Landlords and Tenants Update – COVID-19
Following on from the Landlords and Tenants guidance published on 30th March 2020 by the MHCLG, a press release was issued on 5th June 2020 extending the suspension of evictions for a further 2 months until 23rd August 2020.
Solicitor Kiran Manku considers the changes.
What does this extension mean?
From the announcement made by the Housing Secretary, people who are renting in social or private rented accommodation will be provided with wider protection measures against evictions. This offers tenants a degree of certainty and security in relation to their renting over the coming summer period.
This protection will take effect from 25th June 2020 as a continuation from the previous 3 months eviction ban already in place and is intended to be applicable to homeowners, commercial and leasehold properties.
The new announcement made on 5 June 2020 does not mention how the extension until 23rd August 2020 will be effected, or if this will indeed become an extension to the 90 day stay period (currently until 25th June 2020) referred to in Practice Direction 51Z.
As stated in the previous guidance, if tenants are experiencing financial difficulties due to the coronavirus and as a result are unable to make rent payments, then tenants should speak with their landlord at the earliest opportunity so that they can both work towards a solution together and without the need for the matter to be resolved in court. Ultimately, the tenant’s liability to pay rent still remains.
A judiciary-led working group has convened to address any matters that may arise once the suspension of the possessions proceedings has ended, and how this will have an impact on all parties in each case and the courts.
Guidance for landlords and tenants in respect of this extension is being updated accordingly to reflect the recent changes introduced.
What if you have already served a notice to evict before the CVA 2020 and Practice Direction 51Z?
The CVA 2020 was introduced as a measure sought to protect tenants against eviction under residential and business tenancies during the Coronavirus outbreak.
Relevant provisions of this Act clarify the position on the landlord’s ability to obtain possession of residential premises let under particular types of residential tenancies, and forfeiture of business tenancies if no rent payment has been made. Please refer to our previous article ‘Rights of Commercial and Residential Landlords and Tenants during the Covid-19 Pandemic’ which explains the Relevant Period for residential and business tenancies.
The new Practice Direction 51Z means that all possession proceedings under CPR Part 55, and all proceedings to enforce a possessions order by a warrant or writ of possession will be suspended for 90 days from 27th March 2020.
This applies to residential and non-residential possessions proceedings.
This Practice Direction has since been amended from 18th April 2020, to clarify matters such as possession proceedings not applying to a claim against trespassers, the direction not applying to an interim possession order, applications for case management directions and the direction not preventing the issue of claims.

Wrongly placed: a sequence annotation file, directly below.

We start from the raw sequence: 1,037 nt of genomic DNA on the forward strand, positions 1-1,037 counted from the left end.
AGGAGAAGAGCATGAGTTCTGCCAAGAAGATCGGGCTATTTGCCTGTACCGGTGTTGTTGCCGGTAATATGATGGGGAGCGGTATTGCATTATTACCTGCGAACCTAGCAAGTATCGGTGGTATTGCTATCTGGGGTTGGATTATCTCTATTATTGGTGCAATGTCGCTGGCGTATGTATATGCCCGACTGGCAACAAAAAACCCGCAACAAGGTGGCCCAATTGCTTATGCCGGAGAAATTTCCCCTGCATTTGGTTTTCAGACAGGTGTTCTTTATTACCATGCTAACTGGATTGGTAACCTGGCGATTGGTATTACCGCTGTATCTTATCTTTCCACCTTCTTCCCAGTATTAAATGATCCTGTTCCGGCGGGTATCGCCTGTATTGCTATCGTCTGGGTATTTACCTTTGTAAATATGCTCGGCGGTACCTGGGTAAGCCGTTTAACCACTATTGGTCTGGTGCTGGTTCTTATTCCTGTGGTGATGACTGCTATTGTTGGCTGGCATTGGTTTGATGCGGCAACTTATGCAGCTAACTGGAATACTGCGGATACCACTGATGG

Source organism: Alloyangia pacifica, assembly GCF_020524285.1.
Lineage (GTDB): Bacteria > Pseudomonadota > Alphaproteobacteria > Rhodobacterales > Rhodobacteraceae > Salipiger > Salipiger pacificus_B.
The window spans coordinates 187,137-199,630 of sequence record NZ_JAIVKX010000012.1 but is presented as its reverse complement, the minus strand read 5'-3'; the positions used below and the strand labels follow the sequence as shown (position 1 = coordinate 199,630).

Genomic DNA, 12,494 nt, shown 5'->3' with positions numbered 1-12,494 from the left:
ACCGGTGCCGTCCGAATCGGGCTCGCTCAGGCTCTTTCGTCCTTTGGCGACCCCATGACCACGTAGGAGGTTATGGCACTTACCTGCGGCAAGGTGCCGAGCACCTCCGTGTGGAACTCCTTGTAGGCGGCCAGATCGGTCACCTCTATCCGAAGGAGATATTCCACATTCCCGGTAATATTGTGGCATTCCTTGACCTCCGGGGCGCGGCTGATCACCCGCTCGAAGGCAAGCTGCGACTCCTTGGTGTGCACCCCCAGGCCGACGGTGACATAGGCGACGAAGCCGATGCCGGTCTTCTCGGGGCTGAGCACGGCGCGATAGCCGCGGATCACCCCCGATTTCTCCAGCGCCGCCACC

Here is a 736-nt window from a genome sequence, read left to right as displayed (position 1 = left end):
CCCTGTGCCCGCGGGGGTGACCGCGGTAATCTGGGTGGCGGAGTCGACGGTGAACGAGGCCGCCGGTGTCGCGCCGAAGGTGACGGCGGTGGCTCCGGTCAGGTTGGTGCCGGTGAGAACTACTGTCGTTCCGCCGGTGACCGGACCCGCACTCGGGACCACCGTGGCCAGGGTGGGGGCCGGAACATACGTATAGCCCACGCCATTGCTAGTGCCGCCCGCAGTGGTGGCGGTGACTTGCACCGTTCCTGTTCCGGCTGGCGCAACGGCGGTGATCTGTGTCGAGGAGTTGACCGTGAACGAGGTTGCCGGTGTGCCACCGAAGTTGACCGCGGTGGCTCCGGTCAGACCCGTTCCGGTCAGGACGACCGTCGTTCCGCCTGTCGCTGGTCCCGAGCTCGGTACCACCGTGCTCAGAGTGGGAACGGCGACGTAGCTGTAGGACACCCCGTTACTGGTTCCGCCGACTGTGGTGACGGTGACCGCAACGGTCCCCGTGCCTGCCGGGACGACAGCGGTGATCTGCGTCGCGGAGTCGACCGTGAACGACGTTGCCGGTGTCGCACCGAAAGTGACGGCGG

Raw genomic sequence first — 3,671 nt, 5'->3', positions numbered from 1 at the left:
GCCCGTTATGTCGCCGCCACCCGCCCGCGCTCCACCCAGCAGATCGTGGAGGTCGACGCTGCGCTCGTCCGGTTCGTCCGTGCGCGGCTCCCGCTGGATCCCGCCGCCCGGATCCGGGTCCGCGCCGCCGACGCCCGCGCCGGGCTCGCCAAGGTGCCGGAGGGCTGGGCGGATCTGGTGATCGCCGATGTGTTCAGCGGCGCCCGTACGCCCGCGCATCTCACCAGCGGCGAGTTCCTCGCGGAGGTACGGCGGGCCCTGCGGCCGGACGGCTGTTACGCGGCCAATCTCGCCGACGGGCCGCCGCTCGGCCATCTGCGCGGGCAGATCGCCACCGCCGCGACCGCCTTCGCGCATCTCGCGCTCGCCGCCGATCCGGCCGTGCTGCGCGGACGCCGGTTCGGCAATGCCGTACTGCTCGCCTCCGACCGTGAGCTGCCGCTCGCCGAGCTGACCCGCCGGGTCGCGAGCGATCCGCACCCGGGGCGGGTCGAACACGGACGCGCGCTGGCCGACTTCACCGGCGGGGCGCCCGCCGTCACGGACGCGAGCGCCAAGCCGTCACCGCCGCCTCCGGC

Residential Tenancies – S8 and S21 notices:
The Technical Guidance on eviction notices published by MHCLG in June 2020 provided guidance for landlords in private and social renting, and the amended processes for serving section 8 and 21 notices during the Coronavirus. This guidance only applies to England.
If section 8 and 21 notices are served on tenants within the relevant period as defined in the CVA 2020, then the requirements are these must be 3 month notices and possession proceedings can only be brought by the landlord once this notice period has expired.
In the situation where any of these notices were served on a tenant before 26th March 2020, then the notice may still be relied upon by the landlord; the changes brought by the CVA 2020 do not amend the existing legislation for notice periods that were already in place before this Act. Therefore, the notice period for section 8 (between 2 weeks to 2 months) and section 21 (two months) remain. However, due to the extension to the eviction ban it is likely that all possession proceedings that are brought will be on hold until 23rd August 2020.
Business Tenancies – Forfeiture of Lease
Please see our previous article ‘Rights of Commercial and Residential Landlords and Tenants during the Covid-19 Pandemic’ which explains the protection provided by Section 82 of the CVA 2020 to commercial tenants during the pandemic, and the position where possession proceedings have already commenced or have been issued.
During the Relevant Period applicable to business tenancies, a landlord cannot exercise the right of re-entry or forfeiture, but this does not mean that the landlord is waiving these rights unless they have expressed this in writing to their tenant(s).
If the landlord has already issued possession proceedings under CPR Part 55 to forfeit the lease, then such proceedings and any proceedings to enforce the possession order granted will be put on hold under Practice Direction 51Z until 25th June 2020. But as the extended eviction ban is applicable to commercial and leasehold properties, it is more than likely that proceedings will be put on hold until 23rd August 2020.
MHCLG have advised landlords not to commence or continue possessions proceedings during this time unless they have a very good reason.
It is a matter of decision for the landlords to consider whether undertaking possessions proceedings would be necessary during these times.
For future information see the following link to the government website https://www.gov.uk/government/news/ban-on-evictions-extended-by-2-months-to-further-protect-renters?inf_contact_key=a1eac20261a109587196571ae89abb93